As part of the SKR application process, you will need to list your Skype ID. Many schools prefer a Skype interview over regular phone interviews. We want to prepare you for your interview with the school you want to work at. Here are some anti-bombing tips on how to slice and dice a Skype interview.
1. Treat it Like a Real Interview
You should do the same level of preparation as you would for a face-to-face interview; that means researching the company and the country, thinking about what you can bring to the company, how you might tackle certain questions and preparing a list of questions for you to ask them.
2. Do a trial run a few days before the real interview, with a friend on the other end to give you feedback.
Treat this trial run the same way you’ll treat the real thing, including wearing the outfit you’ll wear for the interview. Your friend can tell you if you’re talking too loudly or not loudly enough, if the pattern in your shirt is playing oddly on camera, or if you’re washing yourself out with overly bright lighting.
3. Pay attention to your physical background.
You’ll look much more professional sitting at a desk or table and against a neutral background without any clutter. Keep kids, pets, televisions, telephones, and all other distractions away form you. Alert everyone in the house that you’ll be interviewing and need absolutely no interruptions.
4. Keep other programs on your computer closed, especially if they might make noise during the call.
You don’t want a beep every time you receive a new email, for instance, or a reminder popping up of that other interview you have tomorrow.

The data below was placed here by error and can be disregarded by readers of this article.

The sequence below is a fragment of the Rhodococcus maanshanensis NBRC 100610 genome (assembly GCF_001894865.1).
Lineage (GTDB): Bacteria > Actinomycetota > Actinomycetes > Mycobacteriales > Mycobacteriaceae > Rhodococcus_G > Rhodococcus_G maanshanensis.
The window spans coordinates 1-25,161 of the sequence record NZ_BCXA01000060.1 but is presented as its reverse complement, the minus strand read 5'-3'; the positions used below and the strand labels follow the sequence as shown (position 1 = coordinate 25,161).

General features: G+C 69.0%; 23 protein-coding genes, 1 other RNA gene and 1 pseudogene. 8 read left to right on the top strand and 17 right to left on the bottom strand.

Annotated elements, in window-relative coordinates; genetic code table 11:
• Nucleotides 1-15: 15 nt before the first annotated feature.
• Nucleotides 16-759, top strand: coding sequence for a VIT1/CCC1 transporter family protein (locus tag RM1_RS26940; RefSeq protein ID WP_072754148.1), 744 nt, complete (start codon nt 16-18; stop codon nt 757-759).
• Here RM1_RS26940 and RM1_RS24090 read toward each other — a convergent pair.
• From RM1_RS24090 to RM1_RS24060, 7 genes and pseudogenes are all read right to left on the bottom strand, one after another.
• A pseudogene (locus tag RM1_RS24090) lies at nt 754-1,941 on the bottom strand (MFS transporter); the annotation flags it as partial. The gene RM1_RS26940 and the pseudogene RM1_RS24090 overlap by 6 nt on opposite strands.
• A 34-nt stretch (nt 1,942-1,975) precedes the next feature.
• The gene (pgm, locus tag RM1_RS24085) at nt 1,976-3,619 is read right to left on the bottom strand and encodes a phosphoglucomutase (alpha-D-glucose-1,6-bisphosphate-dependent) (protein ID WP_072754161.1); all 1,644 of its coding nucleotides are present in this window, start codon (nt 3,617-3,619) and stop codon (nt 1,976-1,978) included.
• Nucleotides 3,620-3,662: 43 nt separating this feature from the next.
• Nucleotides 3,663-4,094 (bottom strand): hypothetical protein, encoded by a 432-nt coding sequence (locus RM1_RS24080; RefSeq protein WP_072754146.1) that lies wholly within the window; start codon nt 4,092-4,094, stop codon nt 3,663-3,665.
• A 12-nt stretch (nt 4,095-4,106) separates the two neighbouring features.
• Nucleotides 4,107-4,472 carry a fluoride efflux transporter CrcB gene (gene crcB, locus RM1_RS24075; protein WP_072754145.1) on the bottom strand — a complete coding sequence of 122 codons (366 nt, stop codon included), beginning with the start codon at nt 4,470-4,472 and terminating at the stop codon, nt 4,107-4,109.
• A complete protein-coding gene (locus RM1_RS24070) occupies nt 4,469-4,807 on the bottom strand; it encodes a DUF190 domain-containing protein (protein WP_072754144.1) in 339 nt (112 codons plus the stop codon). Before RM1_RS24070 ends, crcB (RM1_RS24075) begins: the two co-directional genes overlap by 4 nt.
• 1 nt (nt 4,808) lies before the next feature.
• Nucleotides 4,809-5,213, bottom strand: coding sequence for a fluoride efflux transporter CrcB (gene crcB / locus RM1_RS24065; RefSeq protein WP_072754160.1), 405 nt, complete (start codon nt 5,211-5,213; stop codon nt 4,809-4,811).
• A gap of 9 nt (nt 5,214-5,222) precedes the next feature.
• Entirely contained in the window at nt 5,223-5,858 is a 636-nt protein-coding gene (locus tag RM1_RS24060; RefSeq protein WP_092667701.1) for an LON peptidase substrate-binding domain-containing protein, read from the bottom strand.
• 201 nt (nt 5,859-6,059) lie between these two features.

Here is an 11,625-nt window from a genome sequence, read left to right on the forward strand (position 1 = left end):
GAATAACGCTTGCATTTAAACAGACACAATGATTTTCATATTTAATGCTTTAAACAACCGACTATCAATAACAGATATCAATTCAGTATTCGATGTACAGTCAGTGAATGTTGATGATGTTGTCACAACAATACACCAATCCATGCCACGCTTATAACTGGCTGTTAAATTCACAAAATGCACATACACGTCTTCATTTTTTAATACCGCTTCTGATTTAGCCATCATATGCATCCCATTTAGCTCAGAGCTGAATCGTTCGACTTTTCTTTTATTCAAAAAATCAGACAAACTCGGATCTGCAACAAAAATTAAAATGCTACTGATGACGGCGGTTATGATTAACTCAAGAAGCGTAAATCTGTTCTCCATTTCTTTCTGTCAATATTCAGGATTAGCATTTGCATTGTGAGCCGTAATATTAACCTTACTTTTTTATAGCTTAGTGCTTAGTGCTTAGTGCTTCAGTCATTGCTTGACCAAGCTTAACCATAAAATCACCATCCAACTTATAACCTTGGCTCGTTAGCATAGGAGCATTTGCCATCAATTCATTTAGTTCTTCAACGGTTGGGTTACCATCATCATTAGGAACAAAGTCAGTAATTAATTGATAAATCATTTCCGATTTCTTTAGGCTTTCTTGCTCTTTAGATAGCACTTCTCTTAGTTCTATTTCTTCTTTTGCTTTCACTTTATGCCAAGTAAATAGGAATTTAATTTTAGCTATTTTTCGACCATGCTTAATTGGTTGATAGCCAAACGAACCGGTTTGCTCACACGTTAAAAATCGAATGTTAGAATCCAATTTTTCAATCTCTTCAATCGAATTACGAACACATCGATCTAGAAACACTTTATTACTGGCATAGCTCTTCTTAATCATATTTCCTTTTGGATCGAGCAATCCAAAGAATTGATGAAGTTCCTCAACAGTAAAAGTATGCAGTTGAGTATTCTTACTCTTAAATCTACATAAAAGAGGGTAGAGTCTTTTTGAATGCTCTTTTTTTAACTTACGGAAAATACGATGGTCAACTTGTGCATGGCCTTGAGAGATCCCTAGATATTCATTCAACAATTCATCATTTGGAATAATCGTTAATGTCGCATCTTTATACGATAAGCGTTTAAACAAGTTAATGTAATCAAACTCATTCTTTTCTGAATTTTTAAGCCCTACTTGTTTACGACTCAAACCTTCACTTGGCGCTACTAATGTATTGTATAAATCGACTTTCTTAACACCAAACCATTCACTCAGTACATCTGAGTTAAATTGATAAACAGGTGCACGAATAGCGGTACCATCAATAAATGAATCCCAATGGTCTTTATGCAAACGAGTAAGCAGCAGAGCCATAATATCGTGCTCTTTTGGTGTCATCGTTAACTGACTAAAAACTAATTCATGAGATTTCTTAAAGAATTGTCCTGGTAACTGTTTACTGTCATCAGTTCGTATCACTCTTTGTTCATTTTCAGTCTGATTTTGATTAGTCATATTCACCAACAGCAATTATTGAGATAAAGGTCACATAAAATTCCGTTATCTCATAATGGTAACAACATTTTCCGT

5. Vainglory: I’m not your biographer.
It’s your responsibility to keep your interview engaged with relevant and interesting answers to the questions. Especially in a Skype interview, where your interviewer is still on their work computer and email notifications are appearing inches above your video feed. Assess the mood and energy level of your interviewer and adjust.
6. Position yourself correctly.
Don’t sit as close to the computer as you normally would. Instead, sit a bit farther back so that your face and upper shoulders are framed in the shot. Additionally, place the computer slightly higher than you normally do, so that it’s capturing you face-on and you’re not looking down at it. (An easy way to do this is to simply prop it up on some books.)
7. Remember to look into the camera, not at the picture.
If you look directly at the image of your interviewer on your computer screen, you’ll appear to be looking slightly away from them. Instead, looking directly into your webcam will read as direct eye contact on your interviewer’s end.
8. If you find the image of yourself distracting, cover it.
Skype will include a small image of yourself in the corner of your screen. If you tend to watch the image of yourself rather than watching your interviewer, change your setting to remove that window altogether—or just cover it with a sticky note.
9. Plan for technological difficulties.
Keep your computer plugged in so the battery doesn’t die, and keep your phone on hand in case the interview mode changes at the last minute.
10. Slow It Down.
It can be easier to talk over people on a Skype call so wait for the interviewer to stop speaking before you answer. This also gives you a few seconds to think about what you want to say before you speak.